Saturday, March 5, 2011

Stopping by snowy woods

I explored the Carbon River when I first arrived in the summer but was curious to see what it would look like covered in snow. The trail is actually a road that was closed years back after floods washed it out. Now, it makes for a mostly flat, easy 11-mile roundtrip hike along the river and ending at a campground. With an achy body and not much energy, I decided to let distance overthrow my need for a challenge, at least for the day.

Snowshoes weren’t necessary for the first 1.5 miles so I left them attached to my pack and kept myself occupied by trying to match my boot prints to the ranger’s who had started out before me. It was a brisk, cold, clear day and rays of sunshine streamed through the tree branches. Gigantic trees blocked the road and I found myself crawling over and under them, occasionally slipping on the damp bark and bending myself into limbo-worthy positions as I tried to get myself and my pack beneath the felled trees without dipping into the pools of melting snow below.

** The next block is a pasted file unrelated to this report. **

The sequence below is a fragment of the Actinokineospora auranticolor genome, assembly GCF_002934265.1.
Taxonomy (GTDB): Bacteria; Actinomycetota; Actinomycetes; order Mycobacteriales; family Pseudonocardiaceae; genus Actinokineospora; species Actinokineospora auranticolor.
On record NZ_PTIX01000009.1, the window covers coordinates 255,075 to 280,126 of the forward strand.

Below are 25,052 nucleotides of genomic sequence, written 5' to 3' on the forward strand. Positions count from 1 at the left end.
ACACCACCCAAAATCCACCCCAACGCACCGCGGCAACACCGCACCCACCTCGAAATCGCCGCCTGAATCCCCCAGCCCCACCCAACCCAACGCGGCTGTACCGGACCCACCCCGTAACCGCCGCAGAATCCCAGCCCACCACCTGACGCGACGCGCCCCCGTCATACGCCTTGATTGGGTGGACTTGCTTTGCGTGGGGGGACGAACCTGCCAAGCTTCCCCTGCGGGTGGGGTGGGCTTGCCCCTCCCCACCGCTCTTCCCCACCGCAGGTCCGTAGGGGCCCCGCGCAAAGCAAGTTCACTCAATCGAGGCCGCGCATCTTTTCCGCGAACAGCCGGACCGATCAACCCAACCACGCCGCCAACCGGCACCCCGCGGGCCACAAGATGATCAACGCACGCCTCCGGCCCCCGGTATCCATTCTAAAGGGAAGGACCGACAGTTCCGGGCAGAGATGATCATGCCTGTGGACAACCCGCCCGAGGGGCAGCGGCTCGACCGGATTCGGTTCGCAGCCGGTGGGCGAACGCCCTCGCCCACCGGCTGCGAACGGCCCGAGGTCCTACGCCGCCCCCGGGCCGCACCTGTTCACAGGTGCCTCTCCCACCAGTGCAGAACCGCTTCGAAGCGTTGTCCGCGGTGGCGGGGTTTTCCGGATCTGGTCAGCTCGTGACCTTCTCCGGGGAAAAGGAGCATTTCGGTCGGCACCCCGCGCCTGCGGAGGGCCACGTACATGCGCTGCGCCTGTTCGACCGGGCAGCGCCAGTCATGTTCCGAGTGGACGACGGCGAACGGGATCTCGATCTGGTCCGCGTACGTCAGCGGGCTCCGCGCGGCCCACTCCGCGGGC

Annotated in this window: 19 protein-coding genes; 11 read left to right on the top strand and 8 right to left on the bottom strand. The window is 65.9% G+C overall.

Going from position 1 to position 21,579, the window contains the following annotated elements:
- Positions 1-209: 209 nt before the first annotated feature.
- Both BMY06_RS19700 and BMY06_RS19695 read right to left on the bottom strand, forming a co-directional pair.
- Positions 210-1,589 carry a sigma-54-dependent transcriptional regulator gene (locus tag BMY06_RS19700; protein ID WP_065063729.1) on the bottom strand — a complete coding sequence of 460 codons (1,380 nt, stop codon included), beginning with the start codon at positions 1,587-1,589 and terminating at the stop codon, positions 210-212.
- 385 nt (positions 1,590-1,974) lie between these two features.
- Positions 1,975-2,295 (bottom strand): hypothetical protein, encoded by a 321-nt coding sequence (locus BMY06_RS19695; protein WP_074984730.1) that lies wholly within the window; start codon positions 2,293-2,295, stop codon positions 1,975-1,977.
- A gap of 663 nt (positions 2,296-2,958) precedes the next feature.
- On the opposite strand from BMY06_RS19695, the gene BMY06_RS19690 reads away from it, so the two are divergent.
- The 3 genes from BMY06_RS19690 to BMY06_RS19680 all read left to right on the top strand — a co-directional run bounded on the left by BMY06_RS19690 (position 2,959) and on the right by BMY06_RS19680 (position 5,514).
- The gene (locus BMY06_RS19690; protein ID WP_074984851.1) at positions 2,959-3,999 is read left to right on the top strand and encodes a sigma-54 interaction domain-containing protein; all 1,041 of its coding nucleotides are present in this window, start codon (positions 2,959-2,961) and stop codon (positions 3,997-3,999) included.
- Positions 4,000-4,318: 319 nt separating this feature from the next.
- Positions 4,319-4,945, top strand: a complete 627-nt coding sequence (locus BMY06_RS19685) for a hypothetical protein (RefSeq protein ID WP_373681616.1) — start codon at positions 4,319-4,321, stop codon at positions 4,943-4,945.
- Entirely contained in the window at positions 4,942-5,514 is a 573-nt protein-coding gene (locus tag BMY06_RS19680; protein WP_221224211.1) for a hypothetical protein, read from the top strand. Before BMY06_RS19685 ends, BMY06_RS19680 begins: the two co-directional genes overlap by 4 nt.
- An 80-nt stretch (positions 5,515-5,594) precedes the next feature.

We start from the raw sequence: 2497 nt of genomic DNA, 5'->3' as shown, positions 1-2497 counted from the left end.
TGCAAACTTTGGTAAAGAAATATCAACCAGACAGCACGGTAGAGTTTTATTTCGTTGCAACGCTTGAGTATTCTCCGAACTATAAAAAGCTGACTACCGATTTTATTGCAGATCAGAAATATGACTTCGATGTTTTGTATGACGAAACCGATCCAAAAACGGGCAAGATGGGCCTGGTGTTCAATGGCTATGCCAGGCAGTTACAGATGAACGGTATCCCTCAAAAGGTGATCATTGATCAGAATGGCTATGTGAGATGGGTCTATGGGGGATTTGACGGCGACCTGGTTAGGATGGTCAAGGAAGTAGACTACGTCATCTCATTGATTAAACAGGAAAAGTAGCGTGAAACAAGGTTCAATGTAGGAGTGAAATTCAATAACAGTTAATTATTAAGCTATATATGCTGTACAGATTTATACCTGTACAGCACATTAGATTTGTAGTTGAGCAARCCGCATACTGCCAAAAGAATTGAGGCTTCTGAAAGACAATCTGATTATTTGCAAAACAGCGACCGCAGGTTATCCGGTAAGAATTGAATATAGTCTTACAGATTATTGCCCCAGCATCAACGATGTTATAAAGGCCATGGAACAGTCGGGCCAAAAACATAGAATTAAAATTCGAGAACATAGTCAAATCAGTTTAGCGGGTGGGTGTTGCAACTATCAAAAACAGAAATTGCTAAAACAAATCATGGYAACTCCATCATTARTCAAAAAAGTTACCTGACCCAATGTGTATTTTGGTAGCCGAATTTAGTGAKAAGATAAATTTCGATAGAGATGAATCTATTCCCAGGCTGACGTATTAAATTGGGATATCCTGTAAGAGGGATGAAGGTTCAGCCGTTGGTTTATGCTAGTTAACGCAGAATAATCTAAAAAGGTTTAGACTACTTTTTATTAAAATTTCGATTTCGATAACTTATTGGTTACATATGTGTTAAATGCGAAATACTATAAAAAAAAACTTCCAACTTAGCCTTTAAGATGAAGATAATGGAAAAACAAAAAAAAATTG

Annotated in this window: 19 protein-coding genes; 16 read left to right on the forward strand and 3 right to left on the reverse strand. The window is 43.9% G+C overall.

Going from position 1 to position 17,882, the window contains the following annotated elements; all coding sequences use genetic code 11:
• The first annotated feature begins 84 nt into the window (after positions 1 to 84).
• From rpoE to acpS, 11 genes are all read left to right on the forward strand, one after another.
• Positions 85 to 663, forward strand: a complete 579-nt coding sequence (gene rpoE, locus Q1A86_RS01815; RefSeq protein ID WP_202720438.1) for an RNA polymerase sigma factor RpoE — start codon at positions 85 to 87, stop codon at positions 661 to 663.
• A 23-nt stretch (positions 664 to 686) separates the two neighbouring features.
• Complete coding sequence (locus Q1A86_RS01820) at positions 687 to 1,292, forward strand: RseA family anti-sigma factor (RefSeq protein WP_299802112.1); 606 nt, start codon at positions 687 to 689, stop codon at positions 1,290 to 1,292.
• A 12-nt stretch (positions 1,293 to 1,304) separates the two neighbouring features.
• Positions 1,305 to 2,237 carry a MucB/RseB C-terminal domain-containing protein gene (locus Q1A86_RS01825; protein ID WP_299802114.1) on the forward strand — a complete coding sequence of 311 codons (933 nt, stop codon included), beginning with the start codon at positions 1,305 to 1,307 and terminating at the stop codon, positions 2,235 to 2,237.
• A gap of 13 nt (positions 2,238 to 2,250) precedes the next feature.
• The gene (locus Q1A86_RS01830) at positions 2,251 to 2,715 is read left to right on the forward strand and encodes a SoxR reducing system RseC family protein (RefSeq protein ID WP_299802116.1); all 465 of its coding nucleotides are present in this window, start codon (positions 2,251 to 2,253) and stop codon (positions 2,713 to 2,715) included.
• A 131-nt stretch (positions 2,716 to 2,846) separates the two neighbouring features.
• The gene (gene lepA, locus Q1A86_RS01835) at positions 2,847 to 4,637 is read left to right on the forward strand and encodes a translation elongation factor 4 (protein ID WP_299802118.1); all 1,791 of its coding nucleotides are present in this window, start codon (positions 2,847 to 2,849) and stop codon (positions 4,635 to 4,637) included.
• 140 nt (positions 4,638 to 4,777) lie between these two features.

There was less than two feet of snow but it added vivid color against the robin’s egg blue of the sky and muddy brown of the river rushing alongside me. A mini alder forest brought to mind Robert Frost’s poem “Stopping by Woods on a Snowy Evening.”

When I was almost five miles in, thunder boomed above me and the heavens opened. A heavy fog rolled in, obscuring my views, and rain soaked me for the next 10 minutes. Then just as quickly as it came, the storm left and was replaced by blue skies.

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